Dementia – the tsunami our nation is not ready for
Look at these happy faces. It was Christmas 2015 and Bob Rushton was surrounded by love. He was mute, incontinent, bedridden and in rapid decline, yet his children’s love was unending.
In late 2016, Bob died of dementia.
Some days you meet families and are immediately reminded –
your research work is urgent.
I hadn’t met Bob Rushton before he visited NeuRA, but I wish I had. He had served our country with pride in the army. He had arranged complex medical evacuations of critically ill people from around the world. He loved camping, his mates, and our great outdoors. He was the salt of the earth.
Most of all, Bob loved his family – his wife, Lisa; his children, Stephanie, Amy and Poppy; and then later, his two grandsons.
The day he visited NeuRA, aged only 48, it was clear that all of this was being rapidly stolen from him.
Bob died of dementia. He was 53.
Allow me to be clear… dementia is a terminal illness, and it’s the tsunami that our nation is not ready for.
Nearly one million Australians will have a form of dementia by 2050. Simply put, there aren’t enough of us to care for that many people. It will be the biggest expense to the health budget, and will overtake heart disease as the leading cause of death in Australia.
These statistics are frightening; however, the human suffering alone calls us to immediate action.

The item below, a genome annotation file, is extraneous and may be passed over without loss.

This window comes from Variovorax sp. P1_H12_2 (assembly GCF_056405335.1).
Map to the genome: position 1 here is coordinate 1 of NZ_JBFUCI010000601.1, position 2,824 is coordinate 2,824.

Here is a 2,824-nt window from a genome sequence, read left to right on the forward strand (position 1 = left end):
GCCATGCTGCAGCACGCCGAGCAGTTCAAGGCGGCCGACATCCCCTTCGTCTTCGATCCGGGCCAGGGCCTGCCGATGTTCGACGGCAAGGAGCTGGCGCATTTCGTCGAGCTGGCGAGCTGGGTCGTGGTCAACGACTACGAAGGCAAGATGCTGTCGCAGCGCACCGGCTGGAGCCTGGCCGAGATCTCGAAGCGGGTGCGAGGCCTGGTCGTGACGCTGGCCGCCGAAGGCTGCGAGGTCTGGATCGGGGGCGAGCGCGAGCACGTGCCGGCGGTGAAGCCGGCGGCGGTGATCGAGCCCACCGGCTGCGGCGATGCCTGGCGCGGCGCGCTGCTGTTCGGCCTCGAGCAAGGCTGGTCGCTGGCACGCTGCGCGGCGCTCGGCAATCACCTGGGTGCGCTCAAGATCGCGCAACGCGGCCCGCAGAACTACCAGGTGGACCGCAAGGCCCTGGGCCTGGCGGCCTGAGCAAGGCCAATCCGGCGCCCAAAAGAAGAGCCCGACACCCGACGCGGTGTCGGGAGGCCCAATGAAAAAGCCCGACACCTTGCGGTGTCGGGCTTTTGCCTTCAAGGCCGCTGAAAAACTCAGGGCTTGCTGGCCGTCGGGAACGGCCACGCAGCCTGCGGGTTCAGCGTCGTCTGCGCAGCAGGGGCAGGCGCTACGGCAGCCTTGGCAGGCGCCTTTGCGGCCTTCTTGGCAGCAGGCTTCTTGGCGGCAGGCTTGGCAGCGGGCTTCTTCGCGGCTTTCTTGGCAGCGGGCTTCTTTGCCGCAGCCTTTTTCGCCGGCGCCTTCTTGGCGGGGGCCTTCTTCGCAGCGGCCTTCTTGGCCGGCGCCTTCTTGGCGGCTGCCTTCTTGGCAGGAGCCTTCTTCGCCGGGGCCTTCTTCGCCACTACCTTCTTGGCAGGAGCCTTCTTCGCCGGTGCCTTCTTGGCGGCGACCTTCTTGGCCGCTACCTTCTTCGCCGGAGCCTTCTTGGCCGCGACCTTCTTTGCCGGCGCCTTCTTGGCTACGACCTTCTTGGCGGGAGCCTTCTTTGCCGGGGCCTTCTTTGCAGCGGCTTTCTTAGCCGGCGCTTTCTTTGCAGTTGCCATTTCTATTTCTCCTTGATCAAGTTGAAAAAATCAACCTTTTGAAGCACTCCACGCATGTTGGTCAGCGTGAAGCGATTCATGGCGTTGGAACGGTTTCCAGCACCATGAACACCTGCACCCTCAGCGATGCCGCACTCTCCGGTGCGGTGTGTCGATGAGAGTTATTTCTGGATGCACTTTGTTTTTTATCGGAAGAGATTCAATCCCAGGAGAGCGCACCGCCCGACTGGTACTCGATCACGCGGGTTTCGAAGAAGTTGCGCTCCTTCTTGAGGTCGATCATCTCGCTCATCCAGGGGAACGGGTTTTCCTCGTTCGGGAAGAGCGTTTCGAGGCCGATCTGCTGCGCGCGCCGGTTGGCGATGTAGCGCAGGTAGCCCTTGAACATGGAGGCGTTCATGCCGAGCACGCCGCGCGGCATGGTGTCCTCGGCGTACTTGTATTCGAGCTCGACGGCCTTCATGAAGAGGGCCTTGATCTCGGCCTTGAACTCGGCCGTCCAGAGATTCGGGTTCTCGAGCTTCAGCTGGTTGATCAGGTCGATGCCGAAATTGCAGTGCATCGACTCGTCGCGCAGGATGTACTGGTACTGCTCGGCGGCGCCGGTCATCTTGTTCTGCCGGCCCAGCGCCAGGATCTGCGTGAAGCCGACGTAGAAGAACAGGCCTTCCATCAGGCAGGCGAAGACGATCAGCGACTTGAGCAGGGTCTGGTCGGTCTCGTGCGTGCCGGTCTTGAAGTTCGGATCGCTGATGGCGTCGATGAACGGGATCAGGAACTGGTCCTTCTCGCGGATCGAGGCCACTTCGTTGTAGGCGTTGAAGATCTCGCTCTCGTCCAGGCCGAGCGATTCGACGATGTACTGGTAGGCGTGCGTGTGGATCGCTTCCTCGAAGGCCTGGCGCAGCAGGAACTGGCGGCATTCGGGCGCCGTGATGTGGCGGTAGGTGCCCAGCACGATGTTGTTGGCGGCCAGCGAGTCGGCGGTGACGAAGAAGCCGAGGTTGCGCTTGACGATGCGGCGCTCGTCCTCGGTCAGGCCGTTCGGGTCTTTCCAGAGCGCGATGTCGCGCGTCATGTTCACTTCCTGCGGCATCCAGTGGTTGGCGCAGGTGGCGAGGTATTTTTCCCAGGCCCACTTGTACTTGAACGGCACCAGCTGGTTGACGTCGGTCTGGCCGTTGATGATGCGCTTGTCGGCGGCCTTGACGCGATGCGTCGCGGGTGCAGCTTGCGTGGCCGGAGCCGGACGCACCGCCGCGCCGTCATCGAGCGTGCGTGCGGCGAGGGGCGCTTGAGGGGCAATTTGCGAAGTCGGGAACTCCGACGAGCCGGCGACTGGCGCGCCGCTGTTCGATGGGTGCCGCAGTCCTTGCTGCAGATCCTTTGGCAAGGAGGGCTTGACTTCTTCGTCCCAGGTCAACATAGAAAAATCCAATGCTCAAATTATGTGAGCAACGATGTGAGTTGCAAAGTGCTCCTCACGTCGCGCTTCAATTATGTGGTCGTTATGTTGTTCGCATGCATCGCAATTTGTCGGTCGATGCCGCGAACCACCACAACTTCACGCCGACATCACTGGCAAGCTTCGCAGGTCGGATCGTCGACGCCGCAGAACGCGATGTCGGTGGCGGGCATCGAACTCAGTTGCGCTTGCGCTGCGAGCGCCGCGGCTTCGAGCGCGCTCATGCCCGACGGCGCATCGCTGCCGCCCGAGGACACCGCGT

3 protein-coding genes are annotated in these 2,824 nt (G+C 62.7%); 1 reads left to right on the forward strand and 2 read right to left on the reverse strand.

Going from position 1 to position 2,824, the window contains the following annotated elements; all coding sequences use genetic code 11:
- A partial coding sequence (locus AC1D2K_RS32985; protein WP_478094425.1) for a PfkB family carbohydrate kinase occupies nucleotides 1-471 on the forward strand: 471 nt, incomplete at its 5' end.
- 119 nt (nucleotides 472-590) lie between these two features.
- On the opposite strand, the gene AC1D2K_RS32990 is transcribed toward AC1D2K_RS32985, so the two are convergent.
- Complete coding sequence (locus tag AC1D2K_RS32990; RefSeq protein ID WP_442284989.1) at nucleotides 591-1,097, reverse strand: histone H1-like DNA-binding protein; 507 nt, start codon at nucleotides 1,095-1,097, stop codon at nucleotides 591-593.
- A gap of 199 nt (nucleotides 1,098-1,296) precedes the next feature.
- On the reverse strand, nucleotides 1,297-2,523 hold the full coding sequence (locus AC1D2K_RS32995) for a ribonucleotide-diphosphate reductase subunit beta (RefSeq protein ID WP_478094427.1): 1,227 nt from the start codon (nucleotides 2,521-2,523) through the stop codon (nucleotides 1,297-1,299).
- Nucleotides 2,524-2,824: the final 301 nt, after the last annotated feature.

You can make a difference, by supporting our research.
Will you help achieve our vision of making diseases like dementia a thing of the past?
Dementia can be terrifyingly aggressive. This is one small example; Bob could have played rugby for Australia, but the same man weighed just 45kg when he passed away – his body and brain suffering tremendous and irreversible damage.
Dementia is also cruel, as Lisa will tell you. I invited her to share some insight into what it has been like for her and the girls, which you can read below. In its brutal honesty, her story may cause you to think of someone you love. That is the very person we want desperately to help.
Please also remember Stephanie, Amy and Poppy. Stephanie has lost her dad, and has two beautiful boys who will never know their wonderful grandfather. Amy is only 14, and at a time when friends are crucial, she shared that they simply didn’t know how to talk to her about her dad. Poppy is even younger, aged 9. She’s feeling left out at seeing other kids with their dads, and tells of how unfair it all is.
Each family has Christmas traditions. Bob’s was to wrap the presents on Christmas Eve.
Lisa had to do that this year.
We will Discover, Conquer and Cure.
Your support in the past has achieved wonderful progress in understanding and treating disorders such as dementia. Your support has also made the work of the Sydney Brain Bank possible, which is used by researchers around the world. Years earlier, Bob granted NeuRA the incredible opportunity to learn more about dementia by agreeing to donate his brain. His precious gift will contribute to research now, and for decades to come.
Defeating dementia takes time, but thanks to you, we have vision and a new hope. Each time you give, another piece of the dementia puzzle will be solved. Together, we will Discover, Conquer and Cure.
Prof Lars Ittner is excited for the future. He is driven to develop drug therapies that will revolutionise the treatment of dementia and motor neurone disease. A summary of Prof Ittner’s current research can be downloaded below. Your support makes his research possible.
Will you support Prof Ittner’s research and help stop dementia in its tracks. When you give, you’re also joining our vision of preventing and curing diseases and disability of the brain and nervous system.
Seeing Bob Rushton that day was both heartbreaking and motivating. It was a stark reminder that together we must act quickly in our quest to defeat dementia.